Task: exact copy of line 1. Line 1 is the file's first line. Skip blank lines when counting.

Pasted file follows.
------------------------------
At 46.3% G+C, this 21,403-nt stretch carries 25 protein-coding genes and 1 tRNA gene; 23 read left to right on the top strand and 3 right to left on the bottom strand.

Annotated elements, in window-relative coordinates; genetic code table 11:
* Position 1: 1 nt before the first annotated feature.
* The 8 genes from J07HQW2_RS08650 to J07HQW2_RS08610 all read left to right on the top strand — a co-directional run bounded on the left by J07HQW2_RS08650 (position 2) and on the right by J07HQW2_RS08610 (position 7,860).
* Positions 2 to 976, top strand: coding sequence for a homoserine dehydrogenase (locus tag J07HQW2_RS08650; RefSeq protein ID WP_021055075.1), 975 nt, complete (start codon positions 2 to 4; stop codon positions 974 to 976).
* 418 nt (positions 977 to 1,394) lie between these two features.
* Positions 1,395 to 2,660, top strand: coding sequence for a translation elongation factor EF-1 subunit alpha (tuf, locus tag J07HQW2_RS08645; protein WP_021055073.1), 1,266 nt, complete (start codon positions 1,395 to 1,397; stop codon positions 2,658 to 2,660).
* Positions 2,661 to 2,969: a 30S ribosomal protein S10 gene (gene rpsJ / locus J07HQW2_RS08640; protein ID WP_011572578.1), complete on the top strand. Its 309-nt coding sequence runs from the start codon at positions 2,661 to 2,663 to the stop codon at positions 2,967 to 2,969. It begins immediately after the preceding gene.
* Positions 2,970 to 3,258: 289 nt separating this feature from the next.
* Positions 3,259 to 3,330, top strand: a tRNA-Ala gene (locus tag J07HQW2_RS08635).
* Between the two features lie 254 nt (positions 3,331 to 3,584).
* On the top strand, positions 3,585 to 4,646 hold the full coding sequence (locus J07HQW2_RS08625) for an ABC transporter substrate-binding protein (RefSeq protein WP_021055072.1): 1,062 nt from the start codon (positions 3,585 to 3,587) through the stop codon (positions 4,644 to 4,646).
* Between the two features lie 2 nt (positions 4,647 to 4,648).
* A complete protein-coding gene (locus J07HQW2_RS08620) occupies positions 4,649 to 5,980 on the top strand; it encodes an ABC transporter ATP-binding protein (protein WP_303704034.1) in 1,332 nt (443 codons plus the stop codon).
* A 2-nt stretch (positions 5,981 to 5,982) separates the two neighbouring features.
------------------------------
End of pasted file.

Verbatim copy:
At 46.3% G+C, this 21,403-nt stretch carries 25 protein-coding genes and 1 tRNA gene; 23 read left to right on the top strand and 3 right to left on the bottom strand.